Can You Use a MIG Welder On Aluminium?

When it comes to welding it can be difficult to know what welding is best for use on what type of metal. This is particularly difficult when it comes to metals like aluminium which can be prone to damage.

In this article, we will be exploring some of the most frequently asked questions regarding the use of MIG welders on aluminium, and what may need to be considered if you are welding this metal.

Can you use a MIG welder on aluminium?

You can certainly use a MIG welder on aluminium. However be prepared for it to be a little trickier to deal with than if you were welding stainless steel, for example. The reason for this is because of the higher heat needed to weld on metals such as aluminium.

You can typically expect voltages of around 21 to 24 volts to be needed for the welding of aluminium. This is not much different to the voltage needed for some other metals, but there are numerous other differences between the way you weld aluminium compared to stainless steel.

Nevertheless, it can still be done and you can expect to be able to weld thicknesses of around 14 to 18 gauge aluminium at a minimum. If you want to weld aluminium that is thinner than this then you will need a TIG welder. With a TIG welder, you can weld materials as thin as Coke and Pepsi cans!

In order to use your MIG welder for welding aluminium, you first need to ensure that the aluminium workpiece is at the correct level of thickness. You should ensure that you use your MIG welder slowly and steadily so that you avoid any mishap such as puddling. It is not uncommon to see weld puddles form due to the extreme heat needed. However, these puddles are quite different to those that can form with stainless steel.

The melting you may see on your aluminium workpiece is more akin to wet foil.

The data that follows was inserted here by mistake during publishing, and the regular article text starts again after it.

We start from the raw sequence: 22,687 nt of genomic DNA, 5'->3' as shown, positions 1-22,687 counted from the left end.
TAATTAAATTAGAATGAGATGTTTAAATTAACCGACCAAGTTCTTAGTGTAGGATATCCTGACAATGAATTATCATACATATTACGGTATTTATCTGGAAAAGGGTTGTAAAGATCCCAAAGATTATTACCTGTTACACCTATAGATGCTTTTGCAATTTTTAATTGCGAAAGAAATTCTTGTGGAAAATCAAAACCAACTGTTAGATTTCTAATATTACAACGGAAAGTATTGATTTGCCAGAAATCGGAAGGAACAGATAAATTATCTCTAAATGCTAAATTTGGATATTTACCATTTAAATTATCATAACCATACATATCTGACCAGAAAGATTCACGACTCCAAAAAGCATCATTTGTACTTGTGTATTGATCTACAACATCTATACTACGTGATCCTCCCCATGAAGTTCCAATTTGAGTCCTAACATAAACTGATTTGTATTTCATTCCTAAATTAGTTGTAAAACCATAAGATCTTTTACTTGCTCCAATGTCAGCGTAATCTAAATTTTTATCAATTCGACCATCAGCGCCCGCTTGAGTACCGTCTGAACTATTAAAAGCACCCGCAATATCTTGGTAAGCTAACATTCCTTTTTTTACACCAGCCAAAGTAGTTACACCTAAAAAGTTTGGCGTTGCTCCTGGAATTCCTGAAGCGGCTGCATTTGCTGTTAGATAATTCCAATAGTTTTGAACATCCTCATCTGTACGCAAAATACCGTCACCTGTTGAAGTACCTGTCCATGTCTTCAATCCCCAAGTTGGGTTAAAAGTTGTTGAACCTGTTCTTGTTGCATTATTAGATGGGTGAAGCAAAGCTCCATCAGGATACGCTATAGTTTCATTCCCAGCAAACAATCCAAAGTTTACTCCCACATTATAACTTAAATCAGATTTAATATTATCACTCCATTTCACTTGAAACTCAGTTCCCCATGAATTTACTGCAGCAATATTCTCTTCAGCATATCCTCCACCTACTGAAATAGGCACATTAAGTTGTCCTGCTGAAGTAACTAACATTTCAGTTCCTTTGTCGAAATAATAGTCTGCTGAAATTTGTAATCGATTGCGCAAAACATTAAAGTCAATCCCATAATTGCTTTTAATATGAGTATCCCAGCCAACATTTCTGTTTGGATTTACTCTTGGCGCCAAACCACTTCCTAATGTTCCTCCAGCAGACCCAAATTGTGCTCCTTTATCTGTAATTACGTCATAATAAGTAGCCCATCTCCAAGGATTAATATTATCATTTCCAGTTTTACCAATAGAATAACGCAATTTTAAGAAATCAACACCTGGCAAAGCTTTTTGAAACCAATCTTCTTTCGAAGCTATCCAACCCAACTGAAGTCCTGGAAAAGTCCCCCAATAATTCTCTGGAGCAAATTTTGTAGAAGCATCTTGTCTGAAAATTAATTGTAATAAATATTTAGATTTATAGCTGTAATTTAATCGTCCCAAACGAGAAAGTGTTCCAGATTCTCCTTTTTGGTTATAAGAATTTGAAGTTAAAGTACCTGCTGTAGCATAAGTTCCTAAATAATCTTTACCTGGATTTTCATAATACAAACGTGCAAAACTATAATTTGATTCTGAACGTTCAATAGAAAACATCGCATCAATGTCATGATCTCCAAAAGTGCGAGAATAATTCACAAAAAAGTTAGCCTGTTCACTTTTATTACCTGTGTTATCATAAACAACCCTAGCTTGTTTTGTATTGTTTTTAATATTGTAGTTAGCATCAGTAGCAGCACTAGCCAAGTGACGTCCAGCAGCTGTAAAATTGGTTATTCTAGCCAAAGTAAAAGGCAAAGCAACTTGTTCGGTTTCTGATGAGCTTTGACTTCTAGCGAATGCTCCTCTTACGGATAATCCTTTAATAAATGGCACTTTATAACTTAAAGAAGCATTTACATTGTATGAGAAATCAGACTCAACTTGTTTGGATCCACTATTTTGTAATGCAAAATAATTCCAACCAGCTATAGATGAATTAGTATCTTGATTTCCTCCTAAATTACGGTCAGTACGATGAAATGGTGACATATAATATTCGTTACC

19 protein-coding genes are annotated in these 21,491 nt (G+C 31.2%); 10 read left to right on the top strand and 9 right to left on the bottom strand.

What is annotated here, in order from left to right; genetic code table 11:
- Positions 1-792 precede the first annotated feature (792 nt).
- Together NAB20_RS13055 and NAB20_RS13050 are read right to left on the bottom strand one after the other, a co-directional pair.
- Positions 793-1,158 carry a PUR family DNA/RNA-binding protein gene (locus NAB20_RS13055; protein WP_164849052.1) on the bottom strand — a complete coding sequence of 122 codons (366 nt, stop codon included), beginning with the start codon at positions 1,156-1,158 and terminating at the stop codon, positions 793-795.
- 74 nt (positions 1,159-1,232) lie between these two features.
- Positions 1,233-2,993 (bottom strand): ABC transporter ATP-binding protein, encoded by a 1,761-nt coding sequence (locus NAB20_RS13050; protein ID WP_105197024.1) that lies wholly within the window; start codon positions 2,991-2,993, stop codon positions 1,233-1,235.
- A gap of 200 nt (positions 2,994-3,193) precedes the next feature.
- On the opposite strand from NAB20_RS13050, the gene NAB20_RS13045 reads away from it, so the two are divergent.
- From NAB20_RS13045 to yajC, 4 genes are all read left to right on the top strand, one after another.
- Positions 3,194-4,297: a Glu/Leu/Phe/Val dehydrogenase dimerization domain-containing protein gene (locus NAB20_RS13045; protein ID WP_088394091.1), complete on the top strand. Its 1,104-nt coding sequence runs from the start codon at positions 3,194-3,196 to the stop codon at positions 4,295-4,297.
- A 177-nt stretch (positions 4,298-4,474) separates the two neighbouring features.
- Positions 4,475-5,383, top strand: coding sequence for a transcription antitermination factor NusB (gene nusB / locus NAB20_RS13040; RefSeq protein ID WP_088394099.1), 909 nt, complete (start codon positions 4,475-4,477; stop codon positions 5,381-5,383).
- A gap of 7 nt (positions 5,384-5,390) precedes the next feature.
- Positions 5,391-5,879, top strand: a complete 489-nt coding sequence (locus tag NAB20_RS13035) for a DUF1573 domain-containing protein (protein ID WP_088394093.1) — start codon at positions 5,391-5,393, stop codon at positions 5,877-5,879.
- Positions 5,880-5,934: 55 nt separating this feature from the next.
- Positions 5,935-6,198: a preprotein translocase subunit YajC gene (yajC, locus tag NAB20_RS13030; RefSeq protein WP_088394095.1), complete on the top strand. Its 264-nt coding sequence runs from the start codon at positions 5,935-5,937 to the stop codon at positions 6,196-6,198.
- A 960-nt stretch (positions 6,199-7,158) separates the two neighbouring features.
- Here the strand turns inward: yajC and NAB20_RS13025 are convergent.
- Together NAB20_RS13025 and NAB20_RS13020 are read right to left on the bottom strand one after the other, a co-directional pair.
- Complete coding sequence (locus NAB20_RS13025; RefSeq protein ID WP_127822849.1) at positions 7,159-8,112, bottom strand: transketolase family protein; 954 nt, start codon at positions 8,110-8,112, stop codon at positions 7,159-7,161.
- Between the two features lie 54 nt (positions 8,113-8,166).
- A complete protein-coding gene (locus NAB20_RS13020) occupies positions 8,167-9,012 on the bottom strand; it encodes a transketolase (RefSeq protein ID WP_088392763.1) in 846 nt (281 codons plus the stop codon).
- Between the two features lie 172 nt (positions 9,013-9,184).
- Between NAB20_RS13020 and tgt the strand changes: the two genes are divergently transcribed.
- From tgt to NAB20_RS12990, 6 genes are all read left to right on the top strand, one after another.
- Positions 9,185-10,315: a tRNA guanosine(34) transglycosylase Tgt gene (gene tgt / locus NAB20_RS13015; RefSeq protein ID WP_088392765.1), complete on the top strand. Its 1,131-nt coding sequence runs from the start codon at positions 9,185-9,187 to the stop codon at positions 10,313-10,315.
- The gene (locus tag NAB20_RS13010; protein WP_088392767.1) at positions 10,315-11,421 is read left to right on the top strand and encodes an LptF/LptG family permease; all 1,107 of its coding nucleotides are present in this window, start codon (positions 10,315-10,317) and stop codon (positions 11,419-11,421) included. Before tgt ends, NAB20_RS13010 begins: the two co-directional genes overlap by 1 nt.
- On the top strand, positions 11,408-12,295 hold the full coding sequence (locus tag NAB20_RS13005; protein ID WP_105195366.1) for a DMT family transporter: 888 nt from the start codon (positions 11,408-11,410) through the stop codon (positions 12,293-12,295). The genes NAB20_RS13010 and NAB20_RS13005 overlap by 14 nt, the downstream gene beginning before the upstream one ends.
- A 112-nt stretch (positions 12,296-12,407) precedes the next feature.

Moving the welding gun slowly will help to avoid this and ensure you penetrate the metal adequately to weld together with ease. You should also keep in mind that, when you use a MIG welder on aluminium, you will be using a spray transfer method.

This basically means that small particles of aluminium wire are sprayed onto your weld. To make this job easier you should ensure you use the correct voltage and also use the most suitable gas mixture to protect the weld.

If the MIG welding gun that you are going to be using is a wire feed welder model, then you also need to ensure that you have a spool gun. This will ensure that the extra soft aluminium wire does not ‘birds nest’ in your cable liner and can be applied much easier.

Lastly, don’t forget to use the correct gas! We recommend that you use pure argon gas rather than a MIG mix. This we’ll be preferable for the aluminium. If you have aluminium that is particularly thick then it may also be pertinent to choose a gas that also contains a small amount of helium.

This will help you to penetrate the aluminium workpiece far easier. An ideal ratio is 75% argon and 25% helium. Getting this aspect right will help you to achieve the spray transfer process needed.

What polarity is used for MIG welding aluminium?

The polarity needed for aluminium when you are using a MIG welder is DCEP. This means Direct Current Electrode Positive. The reason this is needed is to ensure that the electrons can travel through the machine and info the ground wire before going back through the gun.

You need to ensure you get this totally right to ensure that your welds come out correctly and you get a neat weld.

A good way to remember this in the future is to keep in mind that MIG welding always requires Direct Current Electrode Positive (DCEP), whether you are welding aluminium, stainless steel, or any other metal. This is in contrast with flux-cored process welding which requires Electrode Negative, regardless of what metal you are welding.

Can you weld aluminium with 75% argon 25% CO2?

We would recommend that you use pure argon or argon with helium. Carbon Dioxide is not really needed for aluminium and does nothing to improve it. Argon is a great choice, and helium is essential for helping to penetrate thicker aluminium workpieces.

Of course, if you only have an argon and carbon dioxide mix available to you then you should use that. However, it is preferable to use pure argon or argon with 25% helium on thick metal. As long as you use at least some sort of gas, especially if you plan to weld your aluminium outdoors or in a draught, then you will be fine.

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